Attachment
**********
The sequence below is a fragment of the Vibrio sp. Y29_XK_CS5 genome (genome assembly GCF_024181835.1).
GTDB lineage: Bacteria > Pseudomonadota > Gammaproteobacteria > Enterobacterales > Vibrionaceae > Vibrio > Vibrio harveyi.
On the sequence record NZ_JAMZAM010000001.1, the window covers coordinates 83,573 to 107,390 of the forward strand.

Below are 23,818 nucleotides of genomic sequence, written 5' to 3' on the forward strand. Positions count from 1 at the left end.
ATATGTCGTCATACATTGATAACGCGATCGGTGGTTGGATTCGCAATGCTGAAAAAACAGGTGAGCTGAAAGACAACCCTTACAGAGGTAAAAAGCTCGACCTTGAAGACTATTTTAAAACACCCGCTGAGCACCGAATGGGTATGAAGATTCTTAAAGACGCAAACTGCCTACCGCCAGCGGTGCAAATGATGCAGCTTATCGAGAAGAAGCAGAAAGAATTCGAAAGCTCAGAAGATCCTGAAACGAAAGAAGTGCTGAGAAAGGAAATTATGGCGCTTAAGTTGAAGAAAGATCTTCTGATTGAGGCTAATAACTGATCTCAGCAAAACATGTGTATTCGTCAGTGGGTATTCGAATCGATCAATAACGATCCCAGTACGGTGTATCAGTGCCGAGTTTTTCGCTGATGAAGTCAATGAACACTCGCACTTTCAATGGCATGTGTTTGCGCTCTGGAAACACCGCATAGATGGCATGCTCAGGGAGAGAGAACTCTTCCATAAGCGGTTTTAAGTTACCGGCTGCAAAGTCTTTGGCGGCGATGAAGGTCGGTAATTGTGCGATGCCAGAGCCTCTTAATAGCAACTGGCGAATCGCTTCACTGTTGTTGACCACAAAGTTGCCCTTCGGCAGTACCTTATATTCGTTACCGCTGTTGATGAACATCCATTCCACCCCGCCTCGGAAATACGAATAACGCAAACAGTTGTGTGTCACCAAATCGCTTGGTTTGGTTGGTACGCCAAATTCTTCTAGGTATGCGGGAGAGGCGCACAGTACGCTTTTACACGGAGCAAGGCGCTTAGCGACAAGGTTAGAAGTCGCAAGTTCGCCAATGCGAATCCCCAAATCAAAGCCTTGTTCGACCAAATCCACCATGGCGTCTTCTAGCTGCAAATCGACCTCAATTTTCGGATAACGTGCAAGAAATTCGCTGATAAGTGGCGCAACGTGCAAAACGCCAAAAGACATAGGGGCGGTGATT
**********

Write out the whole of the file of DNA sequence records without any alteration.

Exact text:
The sequence below is a fragment of the Vibrio sp. Y29_XK_CS5 genome (genome assembly GCF_024181835.1).
GTDB lineage: Bacteria > Pseudomonadota > Gammaproteobacteria > Enterobacterales > Vibrionaceae > Vibrio > Vibrio harveyi.
On the sequence record NZ_JAMZAM010000001.1, the window covers coordinates 83,573 to 107,390 of the forward strand.

Below are 23,818 nucleotides of genomic sequence, written 5' to 3' on the forward strand. Positions count from 1 at the left end.
ATATGTCGTCATACATTGATAACGCGATCGGTGGTTGGATTCGCAATGCTGAAAAAACAGGTGAGCTGAAAGACAACCCTTACAGAGGTAAAAAGCTCGACCTTGAAGACTATTTTAAAACACCCGCTGAGCACCGAATGGGTATGAAGATTCTTAAAGACGCAAACTGCCTACCGCCAGCGGTGCAAATGATGCAGCTTATCGAGAAGAAGCAGAAAGAATTCGAAAGCTCAGAAGATCCTGAAACGAAAGAAGTGCTGAGAAAGGAAATTATGGCGCTTAAGTTGAAGAAAGATCTTCTGATTGAGGCTAATAACTGATCTCAGCAAAACATGTGTATTCGTCAGTGGGTATTCGAATCGATCAATAACGATCCCAGTACGGTGTATCAGTGCCGAGTTTTTCGCTGATGAAGTCAATGAACACTCGCACTTTCAATGGCATGTGTTTGCGCTCTGGAAACACCGCATAGATGGCATGCTCAGGGAGAGAGAACTCTTCCATAAGCGGTTTTAAGTTACCGGCTGCAAAGTCTTTGGCGGCGATGAAGGTCGGTAATTGTGCGATGCCAGAGCCTCTTAATAGCAACTGGCGAATCGCTTCACTGTTGTTGACCACAAAGTTGCCCTTCGGCAGTACCTTATATTCGTTACCGCTGTTGATGAACATCCATTCCACCCCGCCTCGGAAATACGAATAACGCAAACAGTTGTGTGTCACCAAATCGCTTGGTTTGGTTGGTACGCCAAATTCTTCTAGGTATGCGGGAGAGGCGCACAGTACGCTTTTACACGGAGCAAGGCGCTTAGCGACAAGGTTAGAAGTCGCAAGTTCGCCAATGCGAATCCCCAAATCAAAGCCTTGTTCGACCAAATCCACCATGGCGTCTTCTAGCTGCAAATCGACCTCAATTTTCGGATAACGTGCAAGAAATTCGCTGATAAGTGGCGCAACGTGCAAAACGCCAAAAGACATAGGGGCGGTGATT